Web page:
The number of drilling rigs at work in North America’s energy sector is falling – led by a steep drop in natural gas wells – and is headed for a further decline in 2013.
At the same time, the economics of hydraulic fracturing have slammed into reverse, with demand plummeting and capacity rising, pointing to growing cost pressures for oil field services firms, and to cost relief for producers.
The natural gas market has been under pressure from a long-lasting glut, with inventory levels in the United States hovering well above five-year averages. In previous cycles, prices would typically rebound as companies pulled back on production, leading to a draw down on inventories and, eventually, tighter supplies.
That dynamic no longer holds true. Energy companies have once again shifted away from natural gas production, but still face a supply problem perpetuated by their new strategy. Although gas prices are in the basement, oil prices remain relatively buoyant, with the number of rigs drilling for oil rising over the last year, in contrast to the marked decline in natural-gas rigs. Energy firms are also focusing on so-called liquids-rich natural gas plays, which produce more valuable products like condensate, butane, and propane.
However, production companies still take natural gas out of the ground when they extract these pricier commodities.
Falling demand for services means energy companies may dodge cost inflation in the oil patch. The aggregate price to complete a hydraulic-fracturing well in the U.S. will drop by 15 per cent in 2012 once all the year-end statistics are collected, Houston-based PacWest Consulting Partners predicts. And this tally comes as the global firm calls for a further drop in fracking demand.
“All key U.S. plays are now in a negative frack-pricing environment,” Christopher Robart, a principal with PacWest, said in a statement earlier this month. The proportion of U.S. fracturing capacity in use hit 79 per cent in the third quarter of 2012 and is expected to average 74 per cent for the year, PacWest said. Rates will bottom out at 73 per cent in the first three months of 2013, the firm forecasts.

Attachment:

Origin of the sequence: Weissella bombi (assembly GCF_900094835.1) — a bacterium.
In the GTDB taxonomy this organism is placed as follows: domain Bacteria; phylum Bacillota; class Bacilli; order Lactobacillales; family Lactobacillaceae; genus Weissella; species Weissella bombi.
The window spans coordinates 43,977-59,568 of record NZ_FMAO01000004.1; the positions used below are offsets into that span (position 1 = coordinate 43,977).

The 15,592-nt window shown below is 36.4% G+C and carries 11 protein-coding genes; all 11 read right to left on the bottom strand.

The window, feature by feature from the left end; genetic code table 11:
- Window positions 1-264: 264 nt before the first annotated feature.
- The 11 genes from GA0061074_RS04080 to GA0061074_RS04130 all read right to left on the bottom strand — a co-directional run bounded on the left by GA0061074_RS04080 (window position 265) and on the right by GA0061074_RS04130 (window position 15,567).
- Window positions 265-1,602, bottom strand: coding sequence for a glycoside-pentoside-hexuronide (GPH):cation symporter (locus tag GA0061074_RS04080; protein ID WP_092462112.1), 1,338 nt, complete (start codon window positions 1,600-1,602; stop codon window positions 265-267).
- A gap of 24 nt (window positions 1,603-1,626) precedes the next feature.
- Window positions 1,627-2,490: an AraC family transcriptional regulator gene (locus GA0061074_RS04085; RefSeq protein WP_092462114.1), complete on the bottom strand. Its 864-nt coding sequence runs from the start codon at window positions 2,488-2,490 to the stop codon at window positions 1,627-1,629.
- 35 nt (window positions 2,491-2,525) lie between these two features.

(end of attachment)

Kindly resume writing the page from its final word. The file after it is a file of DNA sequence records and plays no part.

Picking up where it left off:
Demand for drilling rigs is also falling. The Canadian Association of Oilwell Drilling Contractors expects a 6.7-per-cent drop in drilling activity in 2013 compared with 2012. The organization leaned to the cautious side because of volatility in commodity prices, said Nancy Malone, vice-president of operations at CAODC.
Meanwhile, Baker Hughes Inc.’s North American rig count clocked in at 1,692 last week, compared to 1,948 in the same week of 2011. Gas drilling has been dropping significantly as prices remain in the gutter, offset as oil wells climb.
Encana Corp., one of North America’s largest natural gas producers, has been shying away from its vast natural gas plays for months. But, at the same time, it does not necessarily expect its drilling activity to plummet.
“For us, our plans are going to continue to focus on drilling in our liquids-rich areas” such as the Duvernay shale play, Jay Averill, an Encana spokesman, said in an interview Friday. “We plan to double our pace of development there. But at the same time, it will be balanced out by many of our gas plays, where we won’t be doing as much.”
Encana will have the means to develop the Duvernay because it struck at $2.2-billion joint venture deal with PetroChina International Investments Co. earlier this month. Encana will release its budget in early 2013, giving investors a clearer idea of its drilling plans.
Baker Hughes, which provides services to energy companies around the world, is already sounding a warning to its investors. Earlier this month, it predicted weaker-than-expected revenue and profit margins for the fourth quarter because of slow onshore drilling activity in North America and “price erosion” in its pressure pumping operations.
It said its North American operating profit margin before tax should ring in between 8.5 per cent and 9.5 per cent in the quarter, compared to 11.7 per cent in the third quarter.